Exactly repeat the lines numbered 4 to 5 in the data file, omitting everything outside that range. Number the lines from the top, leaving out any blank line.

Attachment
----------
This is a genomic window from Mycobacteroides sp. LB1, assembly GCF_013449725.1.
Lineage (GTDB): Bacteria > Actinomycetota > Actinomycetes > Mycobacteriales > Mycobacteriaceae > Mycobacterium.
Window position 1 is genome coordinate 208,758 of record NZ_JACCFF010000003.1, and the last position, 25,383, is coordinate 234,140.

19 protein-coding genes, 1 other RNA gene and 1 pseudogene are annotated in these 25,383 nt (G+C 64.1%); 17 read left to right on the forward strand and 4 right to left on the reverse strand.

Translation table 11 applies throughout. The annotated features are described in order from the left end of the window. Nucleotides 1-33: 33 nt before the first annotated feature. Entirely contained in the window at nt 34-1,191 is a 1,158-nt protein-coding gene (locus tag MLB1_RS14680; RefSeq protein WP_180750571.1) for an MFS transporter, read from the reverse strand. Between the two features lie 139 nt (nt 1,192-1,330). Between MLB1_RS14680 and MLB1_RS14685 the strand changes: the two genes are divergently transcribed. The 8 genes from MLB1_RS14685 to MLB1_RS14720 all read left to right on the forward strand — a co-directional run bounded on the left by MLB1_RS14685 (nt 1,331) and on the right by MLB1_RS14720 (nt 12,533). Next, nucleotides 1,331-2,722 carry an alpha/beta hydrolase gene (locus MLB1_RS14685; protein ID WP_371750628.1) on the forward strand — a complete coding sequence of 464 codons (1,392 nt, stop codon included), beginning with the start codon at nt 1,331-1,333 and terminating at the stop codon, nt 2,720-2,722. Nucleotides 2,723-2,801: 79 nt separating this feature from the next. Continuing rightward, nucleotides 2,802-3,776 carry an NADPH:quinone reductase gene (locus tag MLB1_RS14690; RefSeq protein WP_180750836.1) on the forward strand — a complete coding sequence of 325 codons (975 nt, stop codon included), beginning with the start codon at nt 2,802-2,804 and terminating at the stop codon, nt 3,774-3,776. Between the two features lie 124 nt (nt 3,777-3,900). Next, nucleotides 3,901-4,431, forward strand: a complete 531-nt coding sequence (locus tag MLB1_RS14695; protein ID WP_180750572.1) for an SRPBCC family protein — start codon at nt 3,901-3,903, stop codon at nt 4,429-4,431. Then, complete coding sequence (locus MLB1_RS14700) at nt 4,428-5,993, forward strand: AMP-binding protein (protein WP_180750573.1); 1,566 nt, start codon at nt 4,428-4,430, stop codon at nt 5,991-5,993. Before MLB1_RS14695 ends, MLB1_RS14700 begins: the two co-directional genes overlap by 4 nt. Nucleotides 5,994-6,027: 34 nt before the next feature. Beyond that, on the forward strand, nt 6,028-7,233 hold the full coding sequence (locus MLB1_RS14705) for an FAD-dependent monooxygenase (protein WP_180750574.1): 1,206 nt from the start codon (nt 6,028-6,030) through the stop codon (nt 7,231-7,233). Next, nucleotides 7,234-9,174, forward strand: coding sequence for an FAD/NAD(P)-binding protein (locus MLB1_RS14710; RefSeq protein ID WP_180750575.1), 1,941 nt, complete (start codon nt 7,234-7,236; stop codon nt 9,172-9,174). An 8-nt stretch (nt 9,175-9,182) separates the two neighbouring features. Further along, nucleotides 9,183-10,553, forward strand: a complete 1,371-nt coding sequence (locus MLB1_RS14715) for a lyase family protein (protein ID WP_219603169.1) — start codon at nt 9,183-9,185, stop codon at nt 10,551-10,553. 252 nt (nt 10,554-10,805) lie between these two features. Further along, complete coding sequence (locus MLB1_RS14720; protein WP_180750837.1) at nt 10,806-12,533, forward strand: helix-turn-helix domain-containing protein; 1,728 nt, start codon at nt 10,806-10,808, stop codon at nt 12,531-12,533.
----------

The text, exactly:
19 protein-coding genes, 1 other RNA gene and 1 pseudogene are annotated in these 25,383 nt (G+C 64.1%); 17 read left to right on the forward strand and 4 right to left on the reverse strand.

Translation table 11 applies throughout. The annotated features are described in order from the left end of the window. Nucleotides 1-33: 33 nt before the first annotated feature. Entirely contained in the window at nt 34-1,191 is a 1,158-nt protein-coding gene (locus tag MLB1_RS14680; RefSeq protein WP_180750571.1) for an MFS transporter, read from the reverse strand. Between the two features lie 139 nt (nt 1,192-1,330). Between MLB1_RS14680 and MLB1_RS14685 the strand changes: the two genes are divergently transcribed. The 8 genes from MLB1_RS14685 to MLB1_RS14720 all read left to right on the forward strand — a co-directional run bounded on the left by MLB1_RS14685 (nt 1,331) and on the right by MLB1_RS14720 (nt 12,533). Next, nucleotides 1,331-2,722 carry an alpha/beta hydrolase gene (locus MLB1_RS14685; protein ID WP_371750628.1) on the forward strand — a complete coding sequence of 464 codons (1,392 nt, stop codon included), beginning with the start codon at nt 1,331-1,333 and terminating at the stop codon, nt 2,720-2,722. Nucleotides 2,723-2,801: 79 nt separating this feature from the next. Continuing rightward, nucleotides 2,802-3,776 carry an NADPH:quinone reductase gene (locus tag MLB1_RS14690; RefSeq protein WP_180750836.1) on the forward strand — a complete coding sequence of 325 codons (975 nt, stop codon included), beginning with the start codon at nt 2,802-2,804 and terminating at the stop codon, nt 3,774-3,776. Between the two features lie 124 nt (nt 3,777-3,900). Next, nucleotides 3,901-4,431, forward strand: a complete 531-nt coding sequence (locus tag MLB1_RS14695; protein ID WP_180750572.1) for an SRPBCC family protein — start codon at nt 3,901-3,903, stop codon at nt 4,429-4,431. Then, complete coding sequence (locus MLB1_RS14700) at nt 4,428-5,993, forward strand: AMP-binding protein (protein WP_180750573.1); 1,566 nt, start codon at nt 4,428-4,430, stop codon at nt 5,991-5,993. Before MLB1_RS14695 ends, MLB1_RS14700 begins: the two co-directional genes overlap by 4 nt. Nucleotides 5,994-6,027: 34 nt before the next feature. Beyond that, on the forward strand, nt 6,028-7,233 hold the full coding sequence (locus MLB1_RS14705) for an FAD-dependent monooxygenase (protein WP_180750574.1): 1,206 nt from the start codon (nt 6,028-6,030) through the stop codon (nt 7,231-7,233). Next, nucleotides 7,234-9,174, forward strand: coding sequence for an FAD/NAD(P)-binding protein (locus MLB1_RS14710; RefSeq protein ID WP_180750575.1), 1,941 nt, complete (start codon nt 7,234-7,236; stop codon nt 9,172-9,174). An 8-nt stretch (nt 9,175-9,182) separates the two neighbouring features. Further along, nucleotides 9,183-10,553, forward strand: a complete 1,371-nt coding sequence (locus MLB1_RS14715) for a lyase family protein (protein ID WP_219603169.1) — start codon at nt 9,183-9,185, stop codon at nt 10,551-10,553. 252 nt (nt 10,554-10,805) lie between these two features. Further along, complete coding sequence (locus MLB1_RS14720; protein WP_180750837.1) at nt 10,806-12,533, forward strand: helix-turn-helix domain-containing protein; 1,728 nt, start codon at nt 10,806-10,808, stop codon at nt 12,531-12,533.